5 Things You Should Know Before Taking Any GMAT Practice Tests
I have spent over a decade in the test prep space in India – starting with CAT before going to the “dark side,” i.e. GMAT, in 2005. I want to give the readers the background about the birth of a species called MCT (patience please – the full-form is coming up).
Many years ago a relatively new entrant in the Indian CAT test prep space came up with a very innovative strategy to market. They created a “Mock CAT” series that started very early – around June or so.
One had to take a “Mock” CAT every Sunday to assess where one stood in relation to thousands of other test-takers. What’s more, the product was priced very aggressively – just around a few hundred rupees.
This opened up a new market for them – students who had enrolled elsewhere took this test series as an add-on. The low price point helped. Over the next few years in a show of one-upmanship, the rest of the CAT test-prep players jumped into the battlefield by trying to outdo each other with the number of “Mocks” they offered. This gave birth to the new segment of test-takers i.e. the hungry “Mock CAT” Taker (MCT).
The MCT, after a few failed attempts at CAT, reared its head towards the GMAT. This is when the need for mock GMAT came. In fact, the word ‘mock’ test, is a very Indian term – in the West, it is called a ‘practice’ test. Sorry, I digress.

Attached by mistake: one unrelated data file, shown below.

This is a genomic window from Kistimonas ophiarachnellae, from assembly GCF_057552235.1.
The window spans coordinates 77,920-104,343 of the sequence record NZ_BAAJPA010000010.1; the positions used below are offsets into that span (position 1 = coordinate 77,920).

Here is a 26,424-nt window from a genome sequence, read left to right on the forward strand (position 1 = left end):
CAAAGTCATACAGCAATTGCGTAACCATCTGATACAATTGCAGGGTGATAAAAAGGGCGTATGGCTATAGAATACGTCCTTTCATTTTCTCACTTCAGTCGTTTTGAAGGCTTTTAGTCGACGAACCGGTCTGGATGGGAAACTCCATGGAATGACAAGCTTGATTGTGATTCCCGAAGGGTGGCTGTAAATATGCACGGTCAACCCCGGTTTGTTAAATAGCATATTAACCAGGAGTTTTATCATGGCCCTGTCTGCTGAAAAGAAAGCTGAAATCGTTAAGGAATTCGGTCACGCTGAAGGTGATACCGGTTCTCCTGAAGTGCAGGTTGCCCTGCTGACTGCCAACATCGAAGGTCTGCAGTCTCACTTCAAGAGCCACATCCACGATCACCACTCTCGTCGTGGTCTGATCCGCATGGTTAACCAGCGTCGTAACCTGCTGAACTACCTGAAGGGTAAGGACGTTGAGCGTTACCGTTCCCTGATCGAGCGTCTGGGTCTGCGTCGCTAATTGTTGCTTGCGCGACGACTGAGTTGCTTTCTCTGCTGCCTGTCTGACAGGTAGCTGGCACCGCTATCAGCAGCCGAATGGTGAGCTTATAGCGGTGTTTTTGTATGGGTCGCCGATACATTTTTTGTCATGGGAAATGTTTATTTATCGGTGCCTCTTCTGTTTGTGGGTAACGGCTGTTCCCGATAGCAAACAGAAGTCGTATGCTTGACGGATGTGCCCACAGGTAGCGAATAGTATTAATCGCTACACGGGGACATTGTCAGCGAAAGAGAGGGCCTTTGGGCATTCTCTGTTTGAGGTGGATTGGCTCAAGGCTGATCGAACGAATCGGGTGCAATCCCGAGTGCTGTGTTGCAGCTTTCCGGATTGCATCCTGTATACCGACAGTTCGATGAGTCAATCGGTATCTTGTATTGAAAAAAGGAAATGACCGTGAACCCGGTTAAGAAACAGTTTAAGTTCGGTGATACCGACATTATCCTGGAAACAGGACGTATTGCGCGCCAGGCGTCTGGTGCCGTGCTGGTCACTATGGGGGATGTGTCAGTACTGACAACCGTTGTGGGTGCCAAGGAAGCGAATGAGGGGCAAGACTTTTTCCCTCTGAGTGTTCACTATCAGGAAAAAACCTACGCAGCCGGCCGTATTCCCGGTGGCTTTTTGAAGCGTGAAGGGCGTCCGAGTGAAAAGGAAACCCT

Here are 5 things you should know about GMAT Practice Tests:
1. GMAT practice tests are like a thermometer
If you were unwell you would use a thermometer to measure how you are doing. But the thermometer cannot be a cure by itself. So is the case with the GMAT practice tests – it can tell you where you stand in terms of your prep. But it cannot make you better on the test.
The mistake that test takers make is that they tend to take too many practice tests and too often. My suggestion is you take one to begin your preparation so that you have an idea of what to expect. Take another 3 over the next 6-8 weeks of your prep. Towards the end you should take a maximum of 1 test per week.
Remember, your brain cannot “learn” while you take the test. So you are not going to get better at solving parallelism questions in sentence correction by taking more tests. You can get better only if you study in depth i.e. learn the concept and practice questions based on it. As I said earlier, don’t think the thermometer can cure you J
2. Learn to SIMULATE the Test Day
Taking practice tests too lightly is the worst thing you can do. Remember, the GMAT is a 4-hour marathon and part of the exercise is also to prepare you for the rigors of the real test. So here are some dos and don’ts you can stick on the desk while you take the test.
1. Take the test with the AWA and IR sections. This is to help you understand that your brain would already be mildly fatigued by the time you hit the Quant section.